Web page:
I’ve noticed a shift in the web design world. Maybe the shift isn’t recent, maybe I’m just become aware of it. The increasing importance of involving the user in the design process. User centered design is becoming especially important in higher education. As colleges and universities begin to face tougher times due to reduced budgets, shifting demographics, and declining enrolments, being more effective online is critical.
If you work in a higher education environment, you’ll probably know conducting focus groups and other internal research activities are less than ideal because of time and budget restraints. Just because traditional user testing in 1 on1 sessions or focus groups are not ideal, doesn’t mean that we should cut out user testing. There is a great product that @jessmcmullin from nForm introduced to me called Usabilla.
Usabilla is a web-based product for conducting usability tests. Currently, it is in beta form and they are soliciting for feedback from the user community. I’ve experimented with this product just a little bit, but in that short time, I’m very impressed with what I see. Here are some of my observations about Usabilla:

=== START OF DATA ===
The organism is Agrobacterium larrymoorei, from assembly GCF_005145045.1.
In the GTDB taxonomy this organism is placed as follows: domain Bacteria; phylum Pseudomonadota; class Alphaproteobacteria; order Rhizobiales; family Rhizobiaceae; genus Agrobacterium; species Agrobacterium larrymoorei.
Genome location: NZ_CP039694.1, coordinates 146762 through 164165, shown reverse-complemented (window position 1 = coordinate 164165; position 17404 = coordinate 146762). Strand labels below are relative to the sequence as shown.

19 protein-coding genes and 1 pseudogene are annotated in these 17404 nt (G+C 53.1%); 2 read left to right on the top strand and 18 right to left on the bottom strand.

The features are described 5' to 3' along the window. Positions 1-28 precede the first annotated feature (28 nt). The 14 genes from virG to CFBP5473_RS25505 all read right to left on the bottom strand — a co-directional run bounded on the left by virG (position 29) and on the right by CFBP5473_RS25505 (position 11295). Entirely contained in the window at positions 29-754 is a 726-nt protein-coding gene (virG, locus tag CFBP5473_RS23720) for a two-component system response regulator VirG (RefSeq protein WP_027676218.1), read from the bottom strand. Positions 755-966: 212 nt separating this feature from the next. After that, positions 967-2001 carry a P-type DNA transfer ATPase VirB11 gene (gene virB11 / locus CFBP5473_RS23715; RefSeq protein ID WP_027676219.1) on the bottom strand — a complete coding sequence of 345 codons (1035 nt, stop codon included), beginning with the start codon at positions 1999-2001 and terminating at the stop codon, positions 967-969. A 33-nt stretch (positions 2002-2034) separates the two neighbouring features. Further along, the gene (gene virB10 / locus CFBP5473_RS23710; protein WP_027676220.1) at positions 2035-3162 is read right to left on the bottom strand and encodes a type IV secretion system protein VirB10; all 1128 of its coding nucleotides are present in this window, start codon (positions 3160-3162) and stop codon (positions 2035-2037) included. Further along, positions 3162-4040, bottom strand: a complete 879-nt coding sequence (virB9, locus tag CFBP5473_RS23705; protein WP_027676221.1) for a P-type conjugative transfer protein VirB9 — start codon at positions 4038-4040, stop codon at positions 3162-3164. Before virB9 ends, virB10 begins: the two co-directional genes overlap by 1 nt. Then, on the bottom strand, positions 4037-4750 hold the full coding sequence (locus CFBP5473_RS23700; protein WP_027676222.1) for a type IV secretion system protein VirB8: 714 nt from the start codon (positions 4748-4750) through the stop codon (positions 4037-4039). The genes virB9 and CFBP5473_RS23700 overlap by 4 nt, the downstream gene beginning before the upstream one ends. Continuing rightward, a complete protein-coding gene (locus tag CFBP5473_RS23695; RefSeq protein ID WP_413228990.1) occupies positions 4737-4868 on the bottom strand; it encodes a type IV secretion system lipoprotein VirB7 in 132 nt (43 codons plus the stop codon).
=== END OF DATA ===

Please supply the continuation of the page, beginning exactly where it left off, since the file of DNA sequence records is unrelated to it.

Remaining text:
- Only screenshots are used for the tests, which makes this an ideal tool for prototypes or visual mockups.
- The tests are task based. For example, ‘click on the items that draw your attention first.’ You can use default tasks, or create your own.
- You can view the average length that users took to complete the task and also view heat maps showing where they clicked.
- Introduction and thank you text can be customized.
- You can promote your tests via a unique URL or including a widget on your website.
- Users can include include notes with their clicks providing additional information.
- You can export your analyzed data as a XML file.
- Right now it is free. Although, I can see that always being the case as it is a powerful tool.
Overall, I was very impressed with the tool. We plan on using this tool for some upcoming user tests. After I have had more exposure to the application, I will share my observations.
My recommendation for right now though is to create a free account using this beta application. It’s a great alternative to traditional user testing.